allows these goods to be sold at lower prices. As noted previously. By providing for a wide range of needs locally. ie outdoor. the chief measures used are surveillance and security personnel. thereby reducing the length and number of vehicle trips. in recent times the shopping centre industry has sought to enhance the role of the shopping centre in the community. Public / Private space The issue of the blurring of the public and private domain is growing in importance as a result of societal changes and the shopping centre designers' response to these changes. They also accommodate specialty shops which respond to the demands of the local community and are often owned by local people.◗ building services (including air conditioning) which are fully programmable and can be updated to suit any changes to the building and maintain high energy efficiency. Shopping centres provide safe. shopping centres assist in creating sustainable neighbourhoods. in some cases. ◗ greater integration with surrounding public domain. Community Enhancement Shopping centres have many strong community benefits. There is also widespread commitment to recycling and reuse of materials. removing spaces that can be used for hiding and shortening 'dead' spaces such as walkways to toilets. pleasant meeting places for the community often providing a focus for social activities. there is less need for residents to travel greater distances. Most large shopping centres have always provided semi-public space to allow for the circulation of customers. Others are going a step further. Many shopping centres now include entertainment and leisure facilities. Key aspects of this 'blurring' include: ◗ the use of the public domain for commercial uses such as outdoor dining and market retailing ◗ the greater permeability being provided by shopping centres and required by authorities. unencumbered recreation spaces. but usually only during operating hours. aiming to be the focus for the business centre in which they are located by creating 'town square' or 'high street' environments. In addition to the issue of energy efficiency. Due to the nature of these spaces. These spaces are generally required to be publicly accessible. As there is limited scope in building design to address security issues. They accommodate retail 'chain' stores which provide an efficient method of distributing goods. Security Security is a significant issue for both shopping centre owners and customers. . expanding the range of uses provided. and ◗ the provision of true 'open space' within shopping centres. Buildings are designed to minimise the potential for criminal activity with measures such as providing good sight lines.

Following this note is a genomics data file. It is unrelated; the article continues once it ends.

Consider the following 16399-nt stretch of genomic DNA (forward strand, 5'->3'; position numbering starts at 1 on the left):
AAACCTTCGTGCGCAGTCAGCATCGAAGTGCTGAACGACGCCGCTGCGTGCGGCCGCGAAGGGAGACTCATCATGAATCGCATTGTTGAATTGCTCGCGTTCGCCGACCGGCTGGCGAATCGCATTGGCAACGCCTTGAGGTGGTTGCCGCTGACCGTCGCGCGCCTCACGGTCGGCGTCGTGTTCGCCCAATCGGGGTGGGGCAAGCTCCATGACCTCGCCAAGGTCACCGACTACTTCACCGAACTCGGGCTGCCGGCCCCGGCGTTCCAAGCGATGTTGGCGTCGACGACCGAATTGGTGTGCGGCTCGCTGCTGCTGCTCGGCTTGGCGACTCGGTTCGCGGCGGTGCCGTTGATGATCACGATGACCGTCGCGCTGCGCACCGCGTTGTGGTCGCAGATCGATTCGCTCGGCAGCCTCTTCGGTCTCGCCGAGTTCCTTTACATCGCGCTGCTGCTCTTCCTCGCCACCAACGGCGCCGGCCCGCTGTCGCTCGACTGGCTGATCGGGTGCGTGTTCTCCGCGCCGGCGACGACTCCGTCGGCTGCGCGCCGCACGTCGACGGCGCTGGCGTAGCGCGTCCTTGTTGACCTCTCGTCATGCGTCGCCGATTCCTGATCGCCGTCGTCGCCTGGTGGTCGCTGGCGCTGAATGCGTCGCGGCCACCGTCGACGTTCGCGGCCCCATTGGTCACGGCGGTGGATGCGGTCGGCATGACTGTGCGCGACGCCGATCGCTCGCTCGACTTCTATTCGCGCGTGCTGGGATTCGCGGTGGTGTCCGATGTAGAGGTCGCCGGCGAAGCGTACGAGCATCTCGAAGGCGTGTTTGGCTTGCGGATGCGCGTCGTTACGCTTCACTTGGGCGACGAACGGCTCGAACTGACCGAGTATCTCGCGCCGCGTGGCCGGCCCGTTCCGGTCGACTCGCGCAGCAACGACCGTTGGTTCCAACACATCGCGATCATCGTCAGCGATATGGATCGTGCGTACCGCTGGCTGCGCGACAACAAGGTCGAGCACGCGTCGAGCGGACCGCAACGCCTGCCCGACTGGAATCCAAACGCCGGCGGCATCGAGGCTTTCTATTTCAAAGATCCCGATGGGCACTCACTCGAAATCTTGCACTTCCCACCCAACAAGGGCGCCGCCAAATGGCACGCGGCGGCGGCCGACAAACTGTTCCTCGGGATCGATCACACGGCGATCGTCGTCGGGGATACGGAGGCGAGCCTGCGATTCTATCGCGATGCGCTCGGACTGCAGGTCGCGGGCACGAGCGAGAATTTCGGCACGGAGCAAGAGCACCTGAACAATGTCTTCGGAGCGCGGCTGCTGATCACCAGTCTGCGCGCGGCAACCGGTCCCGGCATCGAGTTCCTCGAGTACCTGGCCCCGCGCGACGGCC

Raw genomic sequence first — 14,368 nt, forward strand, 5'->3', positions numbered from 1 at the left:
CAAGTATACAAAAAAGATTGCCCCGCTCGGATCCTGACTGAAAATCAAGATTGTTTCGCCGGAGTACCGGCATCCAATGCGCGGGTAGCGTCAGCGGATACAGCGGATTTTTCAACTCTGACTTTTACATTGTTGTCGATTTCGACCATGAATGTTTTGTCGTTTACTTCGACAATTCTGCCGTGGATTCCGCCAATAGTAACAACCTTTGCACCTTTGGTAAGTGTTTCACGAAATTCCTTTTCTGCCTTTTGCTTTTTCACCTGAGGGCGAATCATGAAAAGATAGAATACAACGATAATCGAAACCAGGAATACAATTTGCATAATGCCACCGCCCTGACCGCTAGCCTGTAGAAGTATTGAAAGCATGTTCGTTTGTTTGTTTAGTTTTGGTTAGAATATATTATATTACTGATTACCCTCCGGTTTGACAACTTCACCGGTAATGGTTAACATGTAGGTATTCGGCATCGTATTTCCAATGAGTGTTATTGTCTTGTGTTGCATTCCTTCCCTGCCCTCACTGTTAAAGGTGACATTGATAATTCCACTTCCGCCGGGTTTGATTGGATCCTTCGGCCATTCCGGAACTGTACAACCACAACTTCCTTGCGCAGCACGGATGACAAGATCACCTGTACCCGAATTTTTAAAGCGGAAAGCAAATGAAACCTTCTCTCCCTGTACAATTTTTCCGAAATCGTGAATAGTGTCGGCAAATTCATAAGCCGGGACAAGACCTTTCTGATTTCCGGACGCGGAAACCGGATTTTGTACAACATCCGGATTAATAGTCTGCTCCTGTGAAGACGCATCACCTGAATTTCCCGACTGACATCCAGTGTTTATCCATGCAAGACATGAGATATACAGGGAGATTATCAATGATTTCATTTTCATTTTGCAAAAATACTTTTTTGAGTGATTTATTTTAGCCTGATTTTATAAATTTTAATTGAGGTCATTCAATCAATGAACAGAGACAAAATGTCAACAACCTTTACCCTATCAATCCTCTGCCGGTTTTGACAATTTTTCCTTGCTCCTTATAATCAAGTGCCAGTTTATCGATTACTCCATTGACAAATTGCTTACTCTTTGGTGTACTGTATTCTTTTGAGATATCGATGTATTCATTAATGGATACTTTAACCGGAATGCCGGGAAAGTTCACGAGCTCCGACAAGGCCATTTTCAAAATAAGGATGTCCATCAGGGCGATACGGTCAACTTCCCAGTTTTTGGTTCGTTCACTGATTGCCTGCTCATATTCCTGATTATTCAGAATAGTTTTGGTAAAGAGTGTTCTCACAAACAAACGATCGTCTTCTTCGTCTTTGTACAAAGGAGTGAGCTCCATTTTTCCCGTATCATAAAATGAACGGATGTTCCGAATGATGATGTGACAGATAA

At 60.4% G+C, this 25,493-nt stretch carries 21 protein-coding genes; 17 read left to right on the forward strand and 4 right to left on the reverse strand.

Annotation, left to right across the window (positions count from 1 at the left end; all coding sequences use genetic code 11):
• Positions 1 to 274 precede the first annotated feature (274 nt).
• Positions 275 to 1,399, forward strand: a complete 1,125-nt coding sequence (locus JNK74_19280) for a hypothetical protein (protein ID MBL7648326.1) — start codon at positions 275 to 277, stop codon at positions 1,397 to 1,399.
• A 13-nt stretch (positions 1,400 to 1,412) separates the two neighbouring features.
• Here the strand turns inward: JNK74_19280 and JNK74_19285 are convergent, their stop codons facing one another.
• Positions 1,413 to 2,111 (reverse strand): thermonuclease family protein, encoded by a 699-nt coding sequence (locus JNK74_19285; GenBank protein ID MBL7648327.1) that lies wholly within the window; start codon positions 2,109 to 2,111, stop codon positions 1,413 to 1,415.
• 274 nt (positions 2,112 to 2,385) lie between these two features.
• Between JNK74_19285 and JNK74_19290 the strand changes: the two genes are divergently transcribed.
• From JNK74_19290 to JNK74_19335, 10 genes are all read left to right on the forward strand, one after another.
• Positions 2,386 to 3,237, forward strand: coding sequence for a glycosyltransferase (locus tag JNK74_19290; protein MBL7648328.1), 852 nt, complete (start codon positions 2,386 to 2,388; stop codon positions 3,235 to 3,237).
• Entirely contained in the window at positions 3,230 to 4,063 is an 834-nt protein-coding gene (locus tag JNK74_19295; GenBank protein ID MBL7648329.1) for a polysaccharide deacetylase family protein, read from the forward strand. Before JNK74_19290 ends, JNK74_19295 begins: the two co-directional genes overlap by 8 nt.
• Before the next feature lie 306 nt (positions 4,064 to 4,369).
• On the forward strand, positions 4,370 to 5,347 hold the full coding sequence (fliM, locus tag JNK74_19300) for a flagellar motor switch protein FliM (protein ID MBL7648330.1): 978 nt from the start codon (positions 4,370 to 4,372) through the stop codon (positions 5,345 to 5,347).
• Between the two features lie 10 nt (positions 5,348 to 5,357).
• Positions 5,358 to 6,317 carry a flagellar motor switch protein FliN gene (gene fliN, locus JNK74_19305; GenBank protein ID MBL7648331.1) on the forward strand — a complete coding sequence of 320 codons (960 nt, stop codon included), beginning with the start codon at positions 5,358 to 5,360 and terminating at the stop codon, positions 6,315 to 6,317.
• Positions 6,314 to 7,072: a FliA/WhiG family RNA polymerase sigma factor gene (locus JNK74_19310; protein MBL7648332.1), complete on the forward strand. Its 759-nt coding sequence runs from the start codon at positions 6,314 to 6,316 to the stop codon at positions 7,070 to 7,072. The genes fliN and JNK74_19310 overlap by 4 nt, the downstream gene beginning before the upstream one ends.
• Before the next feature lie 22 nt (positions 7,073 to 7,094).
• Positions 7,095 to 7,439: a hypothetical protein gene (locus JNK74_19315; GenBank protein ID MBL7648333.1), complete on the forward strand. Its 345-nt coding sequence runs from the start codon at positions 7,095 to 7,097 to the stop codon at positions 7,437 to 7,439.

Often what is being provided is high quality public domain which comes at no cost to the public.consent authorities have excluded such areas from floor space calculations. and the supermarket is either the largest traffic generator of the shopping center. . and the types of shopping needs fulfilled. These spaces are becoming more public in terms of level of accessibility provided and the actual nature of the space. to serve the shopping needs of new suburban and fringe growth. and those that are dominated by a department store. or another department store. to further encourage the creation of such areas. often as a requirement of the consent authority. and whose secondary store is a supermarket. Site Design. the number and types of stores. Parking and Zoning for Shopping Centers A shopping center is a group of retail stores planned and designed for the site on which they are built. The two types of shopping centers will differ considerably in their area requirements. located away from the central business district. This would also create some equality in the present public/private domain situation where public spaces are leased to private users for substantial fees. and whose secondary store is a drug store or variety store. Finally the report describes some of the zoning provisions already enacted for shopping centers and comments on some of the problems for city planners raised by shopping centers. parking and site design requirements of a shopping center. Every shopping center that we know of has a supermarket (a large retail grocery) in it. They differ also in the trade area served. and the annual gross business. Shopping centers may be distinguished between those that are dominated by a supermarket or retail grocery. Whilst there is some benefit in providing such environments for shopping centre owners. or is secondary only to a department store in the center. PLANNING ADVISORY SERVICE Information Reports Nos. The present report shows how the analysis previously described relates to the gross acreage. 44 and 47 have covered market area analysis for shopping centers and criteria and standards for shopping center stores. the consideration of some credit to the owner would be beneficial.